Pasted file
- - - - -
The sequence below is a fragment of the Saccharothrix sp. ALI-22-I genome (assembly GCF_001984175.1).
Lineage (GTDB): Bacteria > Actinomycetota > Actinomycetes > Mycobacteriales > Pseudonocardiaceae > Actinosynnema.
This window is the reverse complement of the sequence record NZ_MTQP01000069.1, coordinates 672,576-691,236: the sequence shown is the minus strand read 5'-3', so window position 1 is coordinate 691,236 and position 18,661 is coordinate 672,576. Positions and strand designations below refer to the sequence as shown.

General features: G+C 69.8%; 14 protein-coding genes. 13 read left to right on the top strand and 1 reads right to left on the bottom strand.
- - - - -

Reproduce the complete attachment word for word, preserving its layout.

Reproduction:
The sequence below is a fragment of the Saccharothrix sp. ALI-22-I genome (assembly GCF_001984175.1).
Lineage (GTDB): Bacteria > Actinomycetota > Actinomycetes > Mycobacteriales > Pseudonocardiaceae > Actinosynnema.
This window is the reverse complement of the sequence record NZ_MTQP01000069.1, coordinates 672,576-691,236: the sequence shown is the minus strand read 5'-3', so window position 1 is coordinate 691,236 and position 18,661 is coordinate 672,576. Positions and strand designations below refer to the sequence as shown.

General features: G+C 69.8%; 14 protein-coding genes. 13 read left to right on the top strand and 1 reads right to left on the bottom strand.